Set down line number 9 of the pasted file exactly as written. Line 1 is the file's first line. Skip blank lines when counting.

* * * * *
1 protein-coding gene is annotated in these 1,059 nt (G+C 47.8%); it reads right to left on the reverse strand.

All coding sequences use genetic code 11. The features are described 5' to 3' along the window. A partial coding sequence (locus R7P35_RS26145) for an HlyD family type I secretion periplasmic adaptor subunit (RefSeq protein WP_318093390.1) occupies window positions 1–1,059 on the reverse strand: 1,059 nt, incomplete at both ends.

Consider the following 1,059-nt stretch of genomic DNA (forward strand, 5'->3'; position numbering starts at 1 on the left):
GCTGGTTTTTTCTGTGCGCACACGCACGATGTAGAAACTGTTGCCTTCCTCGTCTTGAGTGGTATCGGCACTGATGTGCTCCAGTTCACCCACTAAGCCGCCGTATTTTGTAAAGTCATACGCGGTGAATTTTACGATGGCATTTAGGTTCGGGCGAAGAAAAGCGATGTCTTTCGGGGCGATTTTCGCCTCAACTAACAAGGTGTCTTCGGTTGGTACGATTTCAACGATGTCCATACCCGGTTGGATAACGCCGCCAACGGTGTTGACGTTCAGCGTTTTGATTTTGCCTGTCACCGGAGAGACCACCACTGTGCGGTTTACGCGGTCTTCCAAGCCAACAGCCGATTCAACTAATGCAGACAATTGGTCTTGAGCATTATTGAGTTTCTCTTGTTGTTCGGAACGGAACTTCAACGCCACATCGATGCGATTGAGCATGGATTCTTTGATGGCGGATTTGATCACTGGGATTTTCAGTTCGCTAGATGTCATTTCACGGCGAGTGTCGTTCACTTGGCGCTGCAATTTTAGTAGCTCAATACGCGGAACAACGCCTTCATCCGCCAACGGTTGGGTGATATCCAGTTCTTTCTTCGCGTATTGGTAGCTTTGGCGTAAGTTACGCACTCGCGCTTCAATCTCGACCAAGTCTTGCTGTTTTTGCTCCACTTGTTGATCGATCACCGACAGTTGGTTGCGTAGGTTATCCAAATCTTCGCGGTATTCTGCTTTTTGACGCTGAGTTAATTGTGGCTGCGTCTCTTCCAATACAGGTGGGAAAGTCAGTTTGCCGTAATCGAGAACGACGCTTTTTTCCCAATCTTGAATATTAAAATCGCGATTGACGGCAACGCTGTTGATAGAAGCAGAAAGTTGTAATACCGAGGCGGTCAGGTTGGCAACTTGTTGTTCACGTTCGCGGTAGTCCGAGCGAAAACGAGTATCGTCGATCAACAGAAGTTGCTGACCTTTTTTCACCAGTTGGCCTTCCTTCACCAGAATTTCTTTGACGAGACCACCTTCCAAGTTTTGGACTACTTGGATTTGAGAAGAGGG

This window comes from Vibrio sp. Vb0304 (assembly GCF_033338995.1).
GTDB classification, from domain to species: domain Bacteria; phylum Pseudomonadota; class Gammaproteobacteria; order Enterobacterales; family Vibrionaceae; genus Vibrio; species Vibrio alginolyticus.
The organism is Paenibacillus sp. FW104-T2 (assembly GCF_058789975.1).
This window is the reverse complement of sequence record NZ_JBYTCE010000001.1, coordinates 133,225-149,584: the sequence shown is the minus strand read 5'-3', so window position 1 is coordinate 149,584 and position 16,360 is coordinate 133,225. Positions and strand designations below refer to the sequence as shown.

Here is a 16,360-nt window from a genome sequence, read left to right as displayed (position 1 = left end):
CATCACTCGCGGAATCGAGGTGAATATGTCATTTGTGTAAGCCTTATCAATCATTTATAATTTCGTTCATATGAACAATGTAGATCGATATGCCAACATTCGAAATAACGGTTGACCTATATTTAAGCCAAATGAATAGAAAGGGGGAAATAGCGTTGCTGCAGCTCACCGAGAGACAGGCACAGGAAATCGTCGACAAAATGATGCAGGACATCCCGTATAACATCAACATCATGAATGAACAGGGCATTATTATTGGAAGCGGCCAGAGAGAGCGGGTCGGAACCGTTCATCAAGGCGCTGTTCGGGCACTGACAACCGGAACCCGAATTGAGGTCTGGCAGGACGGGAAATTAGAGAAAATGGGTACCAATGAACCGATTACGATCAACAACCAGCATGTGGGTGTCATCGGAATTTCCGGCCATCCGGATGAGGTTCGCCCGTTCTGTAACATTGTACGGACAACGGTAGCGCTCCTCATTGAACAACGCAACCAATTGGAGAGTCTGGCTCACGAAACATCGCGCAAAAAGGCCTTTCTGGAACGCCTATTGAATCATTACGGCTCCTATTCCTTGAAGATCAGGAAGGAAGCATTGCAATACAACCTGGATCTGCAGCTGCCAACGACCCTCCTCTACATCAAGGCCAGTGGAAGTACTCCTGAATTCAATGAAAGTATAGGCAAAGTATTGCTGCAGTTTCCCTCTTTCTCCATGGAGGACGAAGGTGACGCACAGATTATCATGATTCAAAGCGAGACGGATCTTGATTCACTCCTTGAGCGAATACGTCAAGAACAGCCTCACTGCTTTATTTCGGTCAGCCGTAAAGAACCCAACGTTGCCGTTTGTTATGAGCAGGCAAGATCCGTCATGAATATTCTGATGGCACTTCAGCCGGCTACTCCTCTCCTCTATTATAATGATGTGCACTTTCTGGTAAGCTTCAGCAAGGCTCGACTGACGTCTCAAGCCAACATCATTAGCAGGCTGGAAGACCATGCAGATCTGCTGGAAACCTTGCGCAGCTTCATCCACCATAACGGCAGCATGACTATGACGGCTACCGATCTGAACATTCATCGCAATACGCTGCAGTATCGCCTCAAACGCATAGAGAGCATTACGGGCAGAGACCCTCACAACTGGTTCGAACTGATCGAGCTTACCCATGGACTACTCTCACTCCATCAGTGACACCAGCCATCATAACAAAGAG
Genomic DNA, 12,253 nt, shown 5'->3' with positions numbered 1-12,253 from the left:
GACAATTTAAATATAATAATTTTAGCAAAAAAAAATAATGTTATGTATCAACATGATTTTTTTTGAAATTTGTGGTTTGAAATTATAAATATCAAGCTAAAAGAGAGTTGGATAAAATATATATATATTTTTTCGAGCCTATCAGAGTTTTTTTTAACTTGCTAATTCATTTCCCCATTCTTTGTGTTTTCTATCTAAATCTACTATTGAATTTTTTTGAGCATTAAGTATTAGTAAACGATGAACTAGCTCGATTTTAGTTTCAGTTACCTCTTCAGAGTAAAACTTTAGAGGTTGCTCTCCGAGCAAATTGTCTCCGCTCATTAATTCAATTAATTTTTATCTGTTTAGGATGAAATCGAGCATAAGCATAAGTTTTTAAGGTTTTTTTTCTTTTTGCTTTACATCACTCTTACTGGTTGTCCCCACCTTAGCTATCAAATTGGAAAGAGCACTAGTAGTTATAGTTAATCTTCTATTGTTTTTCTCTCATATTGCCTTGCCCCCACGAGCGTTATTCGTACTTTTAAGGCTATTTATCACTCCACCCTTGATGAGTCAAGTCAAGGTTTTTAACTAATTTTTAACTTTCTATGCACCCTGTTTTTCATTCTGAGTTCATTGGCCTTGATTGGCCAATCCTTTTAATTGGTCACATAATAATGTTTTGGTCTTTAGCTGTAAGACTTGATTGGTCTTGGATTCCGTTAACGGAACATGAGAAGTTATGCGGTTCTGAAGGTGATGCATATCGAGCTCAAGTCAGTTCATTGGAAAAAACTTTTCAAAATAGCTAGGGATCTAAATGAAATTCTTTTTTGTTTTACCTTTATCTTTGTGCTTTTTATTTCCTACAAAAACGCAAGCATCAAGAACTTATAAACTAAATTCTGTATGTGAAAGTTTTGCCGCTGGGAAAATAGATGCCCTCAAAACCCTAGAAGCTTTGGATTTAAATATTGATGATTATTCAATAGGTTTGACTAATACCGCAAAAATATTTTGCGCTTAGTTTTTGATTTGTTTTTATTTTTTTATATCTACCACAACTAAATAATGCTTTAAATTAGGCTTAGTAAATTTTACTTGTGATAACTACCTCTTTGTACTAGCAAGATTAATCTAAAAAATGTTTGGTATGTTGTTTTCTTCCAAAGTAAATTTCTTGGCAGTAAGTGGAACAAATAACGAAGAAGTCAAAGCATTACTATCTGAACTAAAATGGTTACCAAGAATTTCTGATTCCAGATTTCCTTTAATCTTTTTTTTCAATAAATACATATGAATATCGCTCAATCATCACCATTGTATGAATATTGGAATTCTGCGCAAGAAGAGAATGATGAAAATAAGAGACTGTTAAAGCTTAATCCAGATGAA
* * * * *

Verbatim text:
Here is a 16,360-nt window from a genome sequence, read left to right as displayed (position 1 = left end):